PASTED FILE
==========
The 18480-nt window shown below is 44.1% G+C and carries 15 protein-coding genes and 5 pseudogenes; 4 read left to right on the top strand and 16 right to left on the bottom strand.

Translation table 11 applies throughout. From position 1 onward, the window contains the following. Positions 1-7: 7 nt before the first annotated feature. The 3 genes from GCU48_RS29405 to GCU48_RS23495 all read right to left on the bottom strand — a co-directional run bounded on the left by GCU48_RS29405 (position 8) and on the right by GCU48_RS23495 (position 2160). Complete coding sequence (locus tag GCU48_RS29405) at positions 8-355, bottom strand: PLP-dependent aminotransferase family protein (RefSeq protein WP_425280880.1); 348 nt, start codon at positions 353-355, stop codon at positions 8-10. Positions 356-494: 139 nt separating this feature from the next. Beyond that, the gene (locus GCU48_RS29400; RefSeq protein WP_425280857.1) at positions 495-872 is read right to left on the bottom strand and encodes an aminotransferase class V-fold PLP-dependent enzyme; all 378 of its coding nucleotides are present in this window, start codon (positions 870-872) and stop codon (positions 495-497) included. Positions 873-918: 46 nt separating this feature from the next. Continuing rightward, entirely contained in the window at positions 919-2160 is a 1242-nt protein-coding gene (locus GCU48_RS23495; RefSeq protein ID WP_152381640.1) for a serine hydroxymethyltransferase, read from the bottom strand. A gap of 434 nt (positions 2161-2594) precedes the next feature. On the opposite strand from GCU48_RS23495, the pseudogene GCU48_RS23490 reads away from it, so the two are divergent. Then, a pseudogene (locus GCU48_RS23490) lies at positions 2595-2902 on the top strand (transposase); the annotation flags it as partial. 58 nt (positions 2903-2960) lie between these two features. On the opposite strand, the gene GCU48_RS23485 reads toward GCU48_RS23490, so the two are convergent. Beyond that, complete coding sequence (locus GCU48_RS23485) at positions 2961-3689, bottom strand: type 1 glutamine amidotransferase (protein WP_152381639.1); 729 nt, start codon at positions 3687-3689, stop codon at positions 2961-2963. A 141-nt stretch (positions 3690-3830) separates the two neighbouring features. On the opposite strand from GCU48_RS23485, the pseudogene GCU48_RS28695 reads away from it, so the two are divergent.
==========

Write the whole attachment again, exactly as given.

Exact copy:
The 18480-nt window shown below is 44.1% G+C and carries 15 protein-coding genes and 5 pseudogenes; 4 read left to right on the top strand and 16 right to left on the bottom strand.

Translation table 11 applies throughout. From position 1 onward, the window contains the following. Positions 1-7: 7 nt before the first annotated feature. The 3 genes from GCU48_RS29405 to GCU48_RS23495 all read right to left on the bottom strand — a co-directional run bounded on the left by GCU48_RS29405 (position 8) and on the right by GCU48_RS23495 (position 2160). Complete coding sequence (locus tag GCU48_RS29405) at positions 8-355, bottom strand: PLP-dependent aminotransferase family protein (RefSeq protein WP_425280880.1); 348 nt, start codon at positions 353-355, stop codon at positions 8-10. Positions 356-494: 139 nt separating this feature from the next. Beyond that, the gene (locus GCU48_RS29400; RefSeq protein WP_425280857.1) at positions 495-872 is read right to left on the bottom strand and encodes an aminotransferase class V-fold PLP-dependent enzyme; all 378 of its coding nucleotides are present in this window, start codon (positions 870-872) and stop codon (positions 495-497) included. Positions 873-918: 46 nt separating this feature from the next. Continuing rightward, entirely contained in the window at positions 919-2160 is a 1242-nt protein-coding gene (locus GCU48_RS23495; RefSeq protein ID WP_152381640.1) for a serine hydroxymethyltransferase, read from the bottom strand. A gap of 434 nt (positions 2161-2594) precedes the next feature. On the opposite strand from GCU48_RS23495, the pseudogene GCU48_RS23490 reads away from it, so the two are divergent. Then, a pseudogene (locus GCU48_RS23490) lies at positions 2595-2902 on the top strand (transposase); the annotation flags it as partial. 58 nt (positions 2903-2960) lie between these two features. On the opposite strand, the gene GCU48_RS23485 reads toward GCU48_RS23490, so the two are convergent. Beyond that, complete coding sequence (locus GCU48_RS23485) at positions 2961-3689, bottom strand: type 1 glutamine amidotransferase (protein WP_152381639.1); 729 nt, start codon at positions 3687-3689, stop codon at positions 2961-2963. A 141-nt stretch (positions 3690-3830) separates the two neighbouring features. On the opposite strand from GCU48_RS23485, the pseudogene GCU48_RS28695 reads away from it, so the two are divergent.